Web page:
Miners Provide Valuable Input at Davos
The World Economic Forum held its annual meeting during mid-January in Davos, Switzerland. The forum is an international non-governmental (NGO) and lobbying organization based in Geneva, Switzerland. This year, iron ore miners were given a seat at the table. BHP CEO Mike Henry and Dr. Andrew Forrest, executive chairman for Fortescue Metals Group (FMG) and Fortescue Future Industries (FFI) spoke at the event. They also received considerable coverage in the business press, which likely signals that reality is beginning to set in as far as what can be done and the amount of mined materials the low-carbon energy transition will require.
BHP is the world’s largest mining company by market capitalization. It mines vast amounts of iron ore, copper, and coal. Henry said he thought the U.S. was heading in the right direction and other countries and regions would likely follow suit. He said he thought the U.S. legislation signed into law last year by President Biden will have a positive impact on investment in the mining industry. “The incentives that are being provided for both renewable energy and the minerals required to support it will have a direct impact,” Henry said. “The stand the U.S. is taking is being looked at by others, and we’re seeing the Europeans, and others, come out with critical minerals strategies, possibly, in some cases, their own versions of the [Inflation Reduction Act].”
Forrest is passionate about net zero and he made that clear at Davos. “The world has sufficient technology now to start moving away from fossil fuels,” Forrest said. “We have committed to spend A$62 billion to give ourselves real zero by 2030. So my earnest request to every business leader is to start, and believe you can. Eliminating emissions is great for business, and it will also be catastrophic if you do nothing today.”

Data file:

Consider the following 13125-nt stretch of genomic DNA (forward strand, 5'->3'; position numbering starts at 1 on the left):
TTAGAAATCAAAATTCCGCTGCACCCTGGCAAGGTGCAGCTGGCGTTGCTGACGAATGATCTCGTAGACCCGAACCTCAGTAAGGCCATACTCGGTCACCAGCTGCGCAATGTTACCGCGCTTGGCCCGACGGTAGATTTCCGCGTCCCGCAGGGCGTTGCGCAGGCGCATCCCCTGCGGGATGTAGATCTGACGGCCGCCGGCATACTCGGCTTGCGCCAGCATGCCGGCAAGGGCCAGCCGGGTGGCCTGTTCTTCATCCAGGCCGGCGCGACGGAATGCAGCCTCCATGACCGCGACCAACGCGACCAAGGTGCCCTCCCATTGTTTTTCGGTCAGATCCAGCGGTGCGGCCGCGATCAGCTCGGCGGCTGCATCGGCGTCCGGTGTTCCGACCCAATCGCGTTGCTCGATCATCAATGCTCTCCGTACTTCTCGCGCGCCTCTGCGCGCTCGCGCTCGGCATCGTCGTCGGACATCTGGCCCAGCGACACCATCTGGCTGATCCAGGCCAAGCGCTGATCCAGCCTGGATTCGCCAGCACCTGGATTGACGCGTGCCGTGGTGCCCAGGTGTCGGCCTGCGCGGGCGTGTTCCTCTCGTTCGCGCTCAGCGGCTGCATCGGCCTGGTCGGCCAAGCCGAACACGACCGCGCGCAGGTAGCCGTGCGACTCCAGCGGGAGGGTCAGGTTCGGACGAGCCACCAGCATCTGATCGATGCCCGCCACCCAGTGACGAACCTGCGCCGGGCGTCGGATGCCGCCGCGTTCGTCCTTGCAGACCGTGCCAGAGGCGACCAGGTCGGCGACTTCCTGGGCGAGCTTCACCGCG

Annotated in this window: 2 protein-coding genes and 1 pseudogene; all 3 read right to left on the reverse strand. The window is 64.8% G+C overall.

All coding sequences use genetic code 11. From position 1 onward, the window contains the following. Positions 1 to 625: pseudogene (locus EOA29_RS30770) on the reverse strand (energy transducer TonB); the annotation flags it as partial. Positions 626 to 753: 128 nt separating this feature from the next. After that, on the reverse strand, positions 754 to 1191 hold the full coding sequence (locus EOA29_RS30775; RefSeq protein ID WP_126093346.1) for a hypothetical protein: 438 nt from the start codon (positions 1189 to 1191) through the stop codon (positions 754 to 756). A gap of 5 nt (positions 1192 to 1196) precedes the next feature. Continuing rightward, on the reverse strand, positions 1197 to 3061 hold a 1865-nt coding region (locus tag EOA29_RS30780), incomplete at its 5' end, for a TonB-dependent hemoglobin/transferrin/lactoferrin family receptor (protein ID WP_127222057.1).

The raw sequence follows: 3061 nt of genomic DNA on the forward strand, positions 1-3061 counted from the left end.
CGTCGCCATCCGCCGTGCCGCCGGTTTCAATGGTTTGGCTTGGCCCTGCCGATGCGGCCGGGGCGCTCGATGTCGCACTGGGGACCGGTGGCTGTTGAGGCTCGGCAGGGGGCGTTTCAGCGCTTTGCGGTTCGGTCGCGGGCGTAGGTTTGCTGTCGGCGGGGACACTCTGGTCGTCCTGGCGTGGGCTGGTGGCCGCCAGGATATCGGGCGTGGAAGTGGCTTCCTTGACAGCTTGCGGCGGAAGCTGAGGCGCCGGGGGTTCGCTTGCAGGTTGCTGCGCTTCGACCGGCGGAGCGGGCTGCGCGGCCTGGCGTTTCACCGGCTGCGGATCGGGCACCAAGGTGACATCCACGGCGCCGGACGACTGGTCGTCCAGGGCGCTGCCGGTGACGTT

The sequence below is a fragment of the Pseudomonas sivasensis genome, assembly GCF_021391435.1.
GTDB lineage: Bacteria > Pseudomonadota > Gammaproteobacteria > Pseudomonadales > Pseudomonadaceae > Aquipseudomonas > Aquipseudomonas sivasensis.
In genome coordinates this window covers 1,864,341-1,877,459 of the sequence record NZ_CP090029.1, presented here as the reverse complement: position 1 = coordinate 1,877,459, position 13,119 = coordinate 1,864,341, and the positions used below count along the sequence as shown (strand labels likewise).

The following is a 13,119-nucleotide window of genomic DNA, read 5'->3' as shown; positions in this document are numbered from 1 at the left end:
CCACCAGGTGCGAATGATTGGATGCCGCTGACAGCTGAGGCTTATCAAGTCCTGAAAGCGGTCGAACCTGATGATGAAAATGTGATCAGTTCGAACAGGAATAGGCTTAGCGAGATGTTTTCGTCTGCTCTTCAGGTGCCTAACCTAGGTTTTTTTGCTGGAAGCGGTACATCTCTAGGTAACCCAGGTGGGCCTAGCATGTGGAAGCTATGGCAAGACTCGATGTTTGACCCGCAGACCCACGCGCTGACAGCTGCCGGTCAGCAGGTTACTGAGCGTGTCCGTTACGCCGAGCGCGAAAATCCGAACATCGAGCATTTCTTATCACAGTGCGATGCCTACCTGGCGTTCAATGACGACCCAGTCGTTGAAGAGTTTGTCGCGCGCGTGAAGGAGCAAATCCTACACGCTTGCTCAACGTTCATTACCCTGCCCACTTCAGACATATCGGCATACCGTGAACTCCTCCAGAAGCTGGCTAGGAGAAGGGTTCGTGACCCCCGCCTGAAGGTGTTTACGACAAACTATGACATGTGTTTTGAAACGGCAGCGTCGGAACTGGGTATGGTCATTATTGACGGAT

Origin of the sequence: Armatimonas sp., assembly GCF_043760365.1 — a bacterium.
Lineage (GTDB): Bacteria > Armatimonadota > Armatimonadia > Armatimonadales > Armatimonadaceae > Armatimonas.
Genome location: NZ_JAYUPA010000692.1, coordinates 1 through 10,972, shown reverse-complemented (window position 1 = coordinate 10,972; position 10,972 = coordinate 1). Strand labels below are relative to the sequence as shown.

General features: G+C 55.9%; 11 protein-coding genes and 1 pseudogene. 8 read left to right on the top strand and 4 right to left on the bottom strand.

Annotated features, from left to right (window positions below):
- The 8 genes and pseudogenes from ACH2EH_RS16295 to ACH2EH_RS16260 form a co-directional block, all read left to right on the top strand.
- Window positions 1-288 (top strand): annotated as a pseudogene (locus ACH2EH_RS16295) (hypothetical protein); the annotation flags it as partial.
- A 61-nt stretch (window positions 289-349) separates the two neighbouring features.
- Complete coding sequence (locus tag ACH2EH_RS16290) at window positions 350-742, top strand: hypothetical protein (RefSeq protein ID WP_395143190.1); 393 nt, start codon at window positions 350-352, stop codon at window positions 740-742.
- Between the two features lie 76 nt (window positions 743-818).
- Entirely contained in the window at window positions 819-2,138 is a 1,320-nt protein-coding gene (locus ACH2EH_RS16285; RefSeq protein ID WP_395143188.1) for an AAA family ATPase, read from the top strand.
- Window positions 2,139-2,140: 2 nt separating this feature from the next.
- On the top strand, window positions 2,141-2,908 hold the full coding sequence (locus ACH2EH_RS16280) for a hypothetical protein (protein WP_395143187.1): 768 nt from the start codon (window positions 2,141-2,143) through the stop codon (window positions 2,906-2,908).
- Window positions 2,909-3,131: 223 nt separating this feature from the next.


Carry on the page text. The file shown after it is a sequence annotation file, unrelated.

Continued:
FMG recently formed FFI to produce green hydrogen, containing zero carbon, from 100% renewable sources. Former FMG CEO Elizabeth Gaines is the global ambassador for FFI. On the sidelines of Davos, she said she believed that renewable energy is likely to eventually overtake FMG’s iron ore business.
Over the past two years, there has been a remarkable uptick in understanding, certainly among policy makers and key business leaders of the criticality of metals and minerals for the energy transition, Henry explained. “There is growing awareness as far as the amount of mining activity that needs to happen to make this transition,” Henry said. “Over the next 30 years, we will need two times the copper that has been mined in the past three decades, four times as much nickel, and two times as much steel and the steel inputs.”
The amount of mining activity that will be required for this energy transition is immense. The Davos crowd heard it, but one has to wonder if they actually grasped the concept.
Steve Fiscor, Publisher & Editor-in-Chief, E&MJ